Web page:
Groundwater ages estimated from environmental tracers can help calibrate groundwater flow models. Groundwater age represents a mixture of traveltimes, with the distribution of ages determined by the detailed structure of the flow field, which can be prone to significant transient variability. Effects of pumping on age distribution were assessed using direct age simulation in a hypothetical layered aquifer system. A steady state predevelopment age distribution was computed first. A well field was then introduced, and pumpage caused leakage into the confined aquifer of older water from an overlying confining unit. Large changes in simulated groundwater ages occurred in both the aquifer and the confining unit at high pumping rates, and the effects propagated a substantial distance downgradient from the wells. The range and variance of ages contributing to the well increased substantially during pumping. The results suggest that the groundwater age distribution in developed aquifers may be affected by transient leakage from low‐permeability material, such as confining units, under certain hydrogeologic conditions.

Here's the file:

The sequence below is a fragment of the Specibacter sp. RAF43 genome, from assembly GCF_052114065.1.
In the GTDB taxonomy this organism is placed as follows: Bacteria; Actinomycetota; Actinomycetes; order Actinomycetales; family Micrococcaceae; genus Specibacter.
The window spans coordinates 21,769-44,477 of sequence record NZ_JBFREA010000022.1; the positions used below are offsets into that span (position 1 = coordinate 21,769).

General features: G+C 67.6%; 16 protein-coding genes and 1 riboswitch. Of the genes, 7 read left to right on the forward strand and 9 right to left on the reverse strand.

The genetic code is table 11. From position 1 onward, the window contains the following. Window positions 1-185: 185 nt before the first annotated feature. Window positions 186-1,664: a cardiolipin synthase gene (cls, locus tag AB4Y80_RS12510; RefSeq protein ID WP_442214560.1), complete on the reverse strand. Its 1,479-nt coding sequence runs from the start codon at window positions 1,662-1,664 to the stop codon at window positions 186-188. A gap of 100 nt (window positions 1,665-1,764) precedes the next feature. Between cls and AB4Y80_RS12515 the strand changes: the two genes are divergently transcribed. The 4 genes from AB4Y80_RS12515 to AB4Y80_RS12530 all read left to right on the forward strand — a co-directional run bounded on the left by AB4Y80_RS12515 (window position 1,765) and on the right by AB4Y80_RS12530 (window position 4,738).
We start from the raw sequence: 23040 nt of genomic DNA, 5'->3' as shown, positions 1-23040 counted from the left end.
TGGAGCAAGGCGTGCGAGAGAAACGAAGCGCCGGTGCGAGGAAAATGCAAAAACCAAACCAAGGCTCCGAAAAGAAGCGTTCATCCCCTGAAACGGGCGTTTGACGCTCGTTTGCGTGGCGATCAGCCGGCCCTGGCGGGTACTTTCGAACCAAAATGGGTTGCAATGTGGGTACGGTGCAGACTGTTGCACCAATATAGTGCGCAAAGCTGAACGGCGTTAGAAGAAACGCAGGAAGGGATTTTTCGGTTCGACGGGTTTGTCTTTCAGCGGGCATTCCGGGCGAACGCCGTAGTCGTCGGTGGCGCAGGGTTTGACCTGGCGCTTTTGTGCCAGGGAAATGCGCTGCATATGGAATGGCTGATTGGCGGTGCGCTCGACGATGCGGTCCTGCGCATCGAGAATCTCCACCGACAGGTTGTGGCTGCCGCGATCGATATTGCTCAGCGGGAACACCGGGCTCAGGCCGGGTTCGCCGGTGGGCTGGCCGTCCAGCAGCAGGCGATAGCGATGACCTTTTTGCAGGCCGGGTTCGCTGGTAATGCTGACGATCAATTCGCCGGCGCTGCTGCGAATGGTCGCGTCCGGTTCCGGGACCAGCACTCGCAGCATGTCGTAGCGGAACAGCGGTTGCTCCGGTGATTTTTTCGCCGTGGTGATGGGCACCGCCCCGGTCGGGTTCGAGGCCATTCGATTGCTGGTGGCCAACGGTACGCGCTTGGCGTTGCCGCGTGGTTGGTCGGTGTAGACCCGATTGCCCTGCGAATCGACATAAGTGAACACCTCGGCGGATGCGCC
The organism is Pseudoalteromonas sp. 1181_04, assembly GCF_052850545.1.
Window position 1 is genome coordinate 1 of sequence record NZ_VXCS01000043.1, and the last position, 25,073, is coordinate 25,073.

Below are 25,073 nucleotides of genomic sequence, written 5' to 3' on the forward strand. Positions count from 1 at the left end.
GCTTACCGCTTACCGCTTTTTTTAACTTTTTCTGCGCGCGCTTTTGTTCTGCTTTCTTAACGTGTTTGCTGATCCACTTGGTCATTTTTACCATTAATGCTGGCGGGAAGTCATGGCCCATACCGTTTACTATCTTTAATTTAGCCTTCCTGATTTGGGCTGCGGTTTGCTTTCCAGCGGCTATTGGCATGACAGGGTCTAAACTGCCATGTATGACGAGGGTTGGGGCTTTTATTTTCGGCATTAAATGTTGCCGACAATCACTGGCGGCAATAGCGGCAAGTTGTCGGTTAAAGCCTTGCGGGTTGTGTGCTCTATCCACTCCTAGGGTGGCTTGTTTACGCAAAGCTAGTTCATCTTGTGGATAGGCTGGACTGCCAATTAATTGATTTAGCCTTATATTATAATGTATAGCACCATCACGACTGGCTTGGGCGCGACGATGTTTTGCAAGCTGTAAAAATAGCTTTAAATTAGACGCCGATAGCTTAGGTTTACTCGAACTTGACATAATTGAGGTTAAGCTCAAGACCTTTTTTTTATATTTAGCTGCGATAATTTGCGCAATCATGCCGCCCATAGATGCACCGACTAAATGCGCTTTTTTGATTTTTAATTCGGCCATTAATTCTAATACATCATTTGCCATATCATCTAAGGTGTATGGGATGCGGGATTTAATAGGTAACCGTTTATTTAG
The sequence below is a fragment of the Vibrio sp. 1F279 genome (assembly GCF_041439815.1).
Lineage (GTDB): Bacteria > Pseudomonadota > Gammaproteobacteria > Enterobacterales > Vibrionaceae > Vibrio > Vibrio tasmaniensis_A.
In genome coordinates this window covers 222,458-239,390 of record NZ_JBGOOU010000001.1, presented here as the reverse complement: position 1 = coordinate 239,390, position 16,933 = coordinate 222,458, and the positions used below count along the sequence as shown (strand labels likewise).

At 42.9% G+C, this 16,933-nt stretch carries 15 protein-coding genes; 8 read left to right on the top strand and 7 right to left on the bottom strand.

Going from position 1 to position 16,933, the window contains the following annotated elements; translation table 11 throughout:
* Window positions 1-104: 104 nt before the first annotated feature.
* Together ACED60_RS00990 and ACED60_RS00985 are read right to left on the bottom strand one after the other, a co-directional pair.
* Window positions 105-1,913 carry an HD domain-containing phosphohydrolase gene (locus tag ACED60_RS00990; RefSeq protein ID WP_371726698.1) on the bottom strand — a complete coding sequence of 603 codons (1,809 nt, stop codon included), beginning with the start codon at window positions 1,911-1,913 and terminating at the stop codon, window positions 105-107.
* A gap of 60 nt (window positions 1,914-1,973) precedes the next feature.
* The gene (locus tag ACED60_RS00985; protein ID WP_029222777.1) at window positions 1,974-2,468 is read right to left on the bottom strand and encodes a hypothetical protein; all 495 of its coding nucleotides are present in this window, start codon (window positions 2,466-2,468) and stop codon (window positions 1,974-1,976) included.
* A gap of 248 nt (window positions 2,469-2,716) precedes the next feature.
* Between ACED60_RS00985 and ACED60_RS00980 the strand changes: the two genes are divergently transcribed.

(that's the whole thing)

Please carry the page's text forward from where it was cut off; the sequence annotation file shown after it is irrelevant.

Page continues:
Additional publication details
|Publication Subtype||Journal Article|
|Title||Potential effects of regional pumpage on groundwater age distribution|
|Series title||Water Resources Research|
|Publisher||American Geophysical Union|
|Contributing office(s)||Toxic Substances Hydrology Program|
|Description||W06418; 17 p.|